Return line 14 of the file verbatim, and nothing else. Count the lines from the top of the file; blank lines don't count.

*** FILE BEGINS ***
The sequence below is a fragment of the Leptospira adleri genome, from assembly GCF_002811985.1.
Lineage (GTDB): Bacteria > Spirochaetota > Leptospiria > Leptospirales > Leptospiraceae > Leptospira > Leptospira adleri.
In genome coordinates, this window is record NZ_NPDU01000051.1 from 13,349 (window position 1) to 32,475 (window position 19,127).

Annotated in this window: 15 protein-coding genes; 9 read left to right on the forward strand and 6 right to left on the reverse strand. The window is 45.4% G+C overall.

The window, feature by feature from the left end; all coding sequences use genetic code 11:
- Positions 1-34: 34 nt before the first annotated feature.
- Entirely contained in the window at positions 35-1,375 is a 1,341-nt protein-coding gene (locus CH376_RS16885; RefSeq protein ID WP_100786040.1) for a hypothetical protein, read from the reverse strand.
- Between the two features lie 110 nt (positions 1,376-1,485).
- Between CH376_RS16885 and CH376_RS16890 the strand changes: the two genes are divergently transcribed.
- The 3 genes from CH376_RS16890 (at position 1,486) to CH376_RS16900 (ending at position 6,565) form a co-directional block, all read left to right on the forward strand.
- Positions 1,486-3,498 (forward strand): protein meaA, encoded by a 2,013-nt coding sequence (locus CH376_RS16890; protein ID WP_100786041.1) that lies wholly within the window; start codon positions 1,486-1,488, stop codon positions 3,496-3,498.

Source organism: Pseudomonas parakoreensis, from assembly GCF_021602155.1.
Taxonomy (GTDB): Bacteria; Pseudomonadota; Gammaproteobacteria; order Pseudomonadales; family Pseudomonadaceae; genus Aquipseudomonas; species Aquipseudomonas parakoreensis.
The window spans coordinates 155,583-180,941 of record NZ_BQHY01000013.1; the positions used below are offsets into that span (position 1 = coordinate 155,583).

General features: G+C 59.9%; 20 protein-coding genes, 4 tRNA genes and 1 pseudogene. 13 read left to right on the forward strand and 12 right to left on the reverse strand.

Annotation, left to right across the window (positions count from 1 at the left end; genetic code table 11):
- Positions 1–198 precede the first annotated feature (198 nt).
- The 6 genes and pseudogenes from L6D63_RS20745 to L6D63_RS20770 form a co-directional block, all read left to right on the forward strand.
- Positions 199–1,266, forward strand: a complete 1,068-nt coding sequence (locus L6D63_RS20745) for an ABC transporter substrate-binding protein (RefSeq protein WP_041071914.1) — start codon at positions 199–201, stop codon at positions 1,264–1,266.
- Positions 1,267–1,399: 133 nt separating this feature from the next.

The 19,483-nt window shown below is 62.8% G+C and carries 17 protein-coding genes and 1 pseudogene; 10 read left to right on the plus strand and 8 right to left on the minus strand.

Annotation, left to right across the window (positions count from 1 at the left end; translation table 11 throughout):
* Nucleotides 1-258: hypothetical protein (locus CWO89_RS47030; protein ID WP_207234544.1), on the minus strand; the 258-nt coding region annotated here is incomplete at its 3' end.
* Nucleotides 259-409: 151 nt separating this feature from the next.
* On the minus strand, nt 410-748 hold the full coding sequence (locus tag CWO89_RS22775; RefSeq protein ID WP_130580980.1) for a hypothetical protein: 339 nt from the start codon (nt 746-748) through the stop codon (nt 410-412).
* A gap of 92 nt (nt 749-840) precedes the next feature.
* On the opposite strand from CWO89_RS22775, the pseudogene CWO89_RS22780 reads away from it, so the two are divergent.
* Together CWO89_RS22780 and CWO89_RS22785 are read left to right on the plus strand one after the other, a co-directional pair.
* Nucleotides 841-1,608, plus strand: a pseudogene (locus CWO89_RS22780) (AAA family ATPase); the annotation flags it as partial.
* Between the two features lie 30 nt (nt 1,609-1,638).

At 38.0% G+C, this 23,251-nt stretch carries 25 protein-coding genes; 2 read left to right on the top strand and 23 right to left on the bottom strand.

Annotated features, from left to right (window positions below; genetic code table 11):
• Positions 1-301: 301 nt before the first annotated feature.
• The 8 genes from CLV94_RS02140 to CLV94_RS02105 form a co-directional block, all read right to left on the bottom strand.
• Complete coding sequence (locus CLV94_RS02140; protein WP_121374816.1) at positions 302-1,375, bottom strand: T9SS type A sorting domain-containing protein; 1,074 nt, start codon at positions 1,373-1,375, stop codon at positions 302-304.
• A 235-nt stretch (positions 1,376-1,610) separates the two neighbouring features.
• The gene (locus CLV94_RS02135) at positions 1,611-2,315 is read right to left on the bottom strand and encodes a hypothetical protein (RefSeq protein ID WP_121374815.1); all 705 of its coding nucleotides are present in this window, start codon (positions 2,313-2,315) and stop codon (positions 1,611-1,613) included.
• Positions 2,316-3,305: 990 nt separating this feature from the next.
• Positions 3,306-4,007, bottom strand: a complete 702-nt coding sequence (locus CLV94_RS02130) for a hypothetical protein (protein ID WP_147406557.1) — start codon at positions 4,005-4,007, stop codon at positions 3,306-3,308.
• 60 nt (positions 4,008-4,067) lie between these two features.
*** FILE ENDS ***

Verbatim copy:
The window spans coordinates 155,583-180,941 of record NZ_BQHY01000013.1; the positions used below are offsets into that span (position 1 = coordinate 155,583).